WARNING: Thumbtack is a scam.

Let me be right up front with this. Stay away from Thumbtack! Thumbtack is a lead generation company that is charging work-seekers exorbitant amounts of money for every contact. That alone would be fine and merely a case of caveat emptor, but they are completely misrepresenting their fees and what they are charging you for. Most of the leads you get are completely misleading and it seems to be a very common experience that the leads are not actually genuine or looking for what they advertise in actuality. Thumbtack also leads you to believe through misleading messages that you don’t pay for a lead until there is a contact. This is not the case. They charge you up front for the contact – $30 in most cases – and what you actually sign up for with the “instant quote” feature is for them to shotgun quotes to requests that you have not reviewed and have not authorized. I’m sorry, but why would anyone want that at $30 a pop.

Consider the amount of money this company is taking in from one referral at $30 for each of them! The average response has got to be 10 or more.

The way that Thumbtack verifies the “interactions” between requests is very dubious also. There is no accounting in their systems of the quotes you have submitted after you submit them so beware. It’s also plausible that the replies you are getting are merely bots and no way to verify otherwise.  And remember, once there is a reply in the instant quote case (the ones they submit on your behalf without your knowledge – and I assure you its every case) they charge you whether it’s positive or not. In most cases, it appears to be negative. Take this list for instance from Consumer Affairs. 92 complaints in one year.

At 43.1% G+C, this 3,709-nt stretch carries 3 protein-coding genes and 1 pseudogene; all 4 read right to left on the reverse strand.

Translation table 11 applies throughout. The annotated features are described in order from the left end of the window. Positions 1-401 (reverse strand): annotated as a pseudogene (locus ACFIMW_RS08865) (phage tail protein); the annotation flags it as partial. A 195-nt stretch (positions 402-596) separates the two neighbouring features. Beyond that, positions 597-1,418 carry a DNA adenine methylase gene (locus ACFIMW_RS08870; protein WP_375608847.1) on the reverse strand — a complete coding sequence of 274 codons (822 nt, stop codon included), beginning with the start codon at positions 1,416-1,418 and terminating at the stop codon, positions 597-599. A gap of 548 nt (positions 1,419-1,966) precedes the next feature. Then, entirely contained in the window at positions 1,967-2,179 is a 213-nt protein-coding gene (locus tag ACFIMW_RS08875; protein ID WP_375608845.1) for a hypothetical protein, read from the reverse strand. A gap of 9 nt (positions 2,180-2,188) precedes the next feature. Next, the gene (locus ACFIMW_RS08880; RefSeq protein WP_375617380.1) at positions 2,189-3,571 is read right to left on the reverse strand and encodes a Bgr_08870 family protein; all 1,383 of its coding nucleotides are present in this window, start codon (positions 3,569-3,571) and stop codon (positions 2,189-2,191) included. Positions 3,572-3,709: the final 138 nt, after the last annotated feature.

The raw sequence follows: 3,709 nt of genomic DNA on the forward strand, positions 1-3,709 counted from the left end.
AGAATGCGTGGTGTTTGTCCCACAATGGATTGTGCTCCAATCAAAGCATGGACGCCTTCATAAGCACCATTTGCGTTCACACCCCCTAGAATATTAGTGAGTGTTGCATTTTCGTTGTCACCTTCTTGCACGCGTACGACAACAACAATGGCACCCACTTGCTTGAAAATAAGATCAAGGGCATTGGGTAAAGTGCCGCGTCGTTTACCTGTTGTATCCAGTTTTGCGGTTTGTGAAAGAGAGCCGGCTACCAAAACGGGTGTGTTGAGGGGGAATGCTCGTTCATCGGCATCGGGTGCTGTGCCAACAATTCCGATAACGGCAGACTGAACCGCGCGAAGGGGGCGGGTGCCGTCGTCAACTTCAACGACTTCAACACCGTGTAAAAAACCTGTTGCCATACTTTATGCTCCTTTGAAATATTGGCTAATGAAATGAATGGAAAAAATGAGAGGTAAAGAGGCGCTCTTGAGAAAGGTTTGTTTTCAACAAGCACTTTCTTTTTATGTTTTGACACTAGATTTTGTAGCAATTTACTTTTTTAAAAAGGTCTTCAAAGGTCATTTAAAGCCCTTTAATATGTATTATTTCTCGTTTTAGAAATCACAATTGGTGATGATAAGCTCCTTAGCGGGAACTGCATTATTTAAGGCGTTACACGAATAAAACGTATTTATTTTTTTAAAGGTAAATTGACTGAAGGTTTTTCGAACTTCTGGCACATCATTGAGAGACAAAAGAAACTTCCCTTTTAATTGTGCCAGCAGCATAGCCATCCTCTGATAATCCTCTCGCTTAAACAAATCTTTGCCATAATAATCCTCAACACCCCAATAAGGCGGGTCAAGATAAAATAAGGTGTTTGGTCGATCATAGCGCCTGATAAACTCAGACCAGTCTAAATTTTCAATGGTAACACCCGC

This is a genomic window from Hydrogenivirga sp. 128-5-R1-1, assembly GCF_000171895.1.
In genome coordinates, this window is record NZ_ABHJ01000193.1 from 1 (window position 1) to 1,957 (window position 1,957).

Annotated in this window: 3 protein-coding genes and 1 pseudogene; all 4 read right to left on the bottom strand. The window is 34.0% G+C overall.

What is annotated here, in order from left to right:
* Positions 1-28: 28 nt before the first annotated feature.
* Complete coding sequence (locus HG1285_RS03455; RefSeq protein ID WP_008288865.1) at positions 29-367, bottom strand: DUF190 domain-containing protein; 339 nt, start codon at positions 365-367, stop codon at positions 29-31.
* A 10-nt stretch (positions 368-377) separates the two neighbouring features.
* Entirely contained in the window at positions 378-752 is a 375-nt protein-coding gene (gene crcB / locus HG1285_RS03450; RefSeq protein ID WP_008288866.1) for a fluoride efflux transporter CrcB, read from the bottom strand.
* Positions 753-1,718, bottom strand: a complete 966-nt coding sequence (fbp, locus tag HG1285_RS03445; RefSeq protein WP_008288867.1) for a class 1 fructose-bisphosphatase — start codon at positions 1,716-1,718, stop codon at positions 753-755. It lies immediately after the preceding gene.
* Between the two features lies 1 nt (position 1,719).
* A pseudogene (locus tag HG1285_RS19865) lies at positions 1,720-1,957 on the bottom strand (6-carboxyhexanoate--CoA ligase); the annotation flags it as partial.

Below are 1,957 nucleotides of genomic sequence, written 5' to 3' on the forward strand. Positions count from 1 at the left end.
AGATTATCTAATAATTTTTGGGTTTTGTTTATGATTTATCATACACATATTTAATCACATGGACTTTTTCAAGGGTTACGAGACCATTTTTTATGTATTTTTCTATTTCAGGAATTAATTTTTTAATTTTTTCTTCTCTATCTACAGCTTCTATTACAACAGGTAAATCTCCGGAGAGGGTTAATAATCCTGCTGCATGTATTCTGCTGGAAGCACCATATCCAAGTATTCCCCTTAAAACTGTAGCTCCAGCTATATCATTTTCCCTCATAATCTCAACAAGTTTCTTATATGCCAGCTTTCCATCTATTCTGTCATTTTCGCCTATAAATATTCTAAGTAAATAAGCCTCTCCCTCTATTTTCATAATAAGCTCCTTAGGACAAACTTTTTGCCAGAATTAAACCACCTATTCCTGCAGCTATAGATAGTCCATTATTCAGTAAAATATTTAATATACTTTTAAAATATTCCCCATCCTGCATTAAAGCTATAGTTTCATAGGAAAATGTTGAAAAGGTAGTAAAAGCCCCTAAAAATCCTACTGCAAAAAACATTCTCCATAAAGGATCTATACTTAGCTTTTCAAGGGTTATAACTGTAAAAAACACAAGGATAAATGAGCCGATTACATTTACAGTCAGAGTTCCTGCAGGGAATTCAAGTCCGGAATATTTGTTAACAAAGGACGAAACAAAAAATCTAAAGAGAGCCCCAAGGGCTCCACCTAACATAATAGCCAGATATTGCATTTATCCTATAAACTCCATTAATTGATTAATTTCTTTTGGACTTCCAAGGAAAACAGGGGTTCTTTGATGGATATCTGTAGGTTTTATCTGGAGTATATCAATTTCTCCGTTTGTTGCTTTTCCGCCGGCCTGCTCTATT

After less than 24 hours on the system, I had been charged more than a hundred dollars without any knowledge. In that time I had received two responses – both of which made clear that the requestor was not genuine in their request and was looking for something completely different than I quoted on and was advertised. I complained to help desk for more than an hour for a refund based on that experience and was stonewalled with a “no refund policy” and that they will only give store credit – that is credit you for more quotes.

California law is pretty clear. “In California, retailers that won’t give a full refund or credit, … within seven days of purchase when goods are returned … must clearly display their policy …(https://oag.ca.gov/consumers/general/refunds). Thumbtacks terms nor their forms when you submit a quote state clearly that there is a “No Refund Policy.” There is no “Refund Policy” heading in their Terms and Policies.

So be warned, Thumbtack will steal your money.

Removing a Zombie Google Chrome Extension

After needlessly wasting a bunch of time to track down this issue I thought I would share this as it may help someone. Be aware that some Google extensions are now starting to import malware into your computer and behave in the same manner. I know of two very popular extensions Read Later and the Evernote Snipping Tool that install javascript from a company called snapfish and this thing injects all kinds of banners and popups of suggested purchases based on the content in the screen. Very annoying, very obtrusive, and very INTRUSIVE from a privacy perspective. This is how to get rid of a zombie Chrome Extension that just keeps coming back from the dead:
http://www.howtogeek.com/140464/how-to-manually-uninstall-a-globally-installed-chrome-extension/

Developer as Commodity

Did I ever pick the right career! I just came across an ad for Developer Auction and was pleasantly surprised and reasonably worried to find that people with my skills are being auctioned to the highest bidder. Mostly this is a good thing and will inevitably drive up the base price for the services, but it is a little scary to compete on such a global level, especially against people that make in a month what I make in an hour. Check this site out – If you’re a technologist, you might find it very interesting / useful.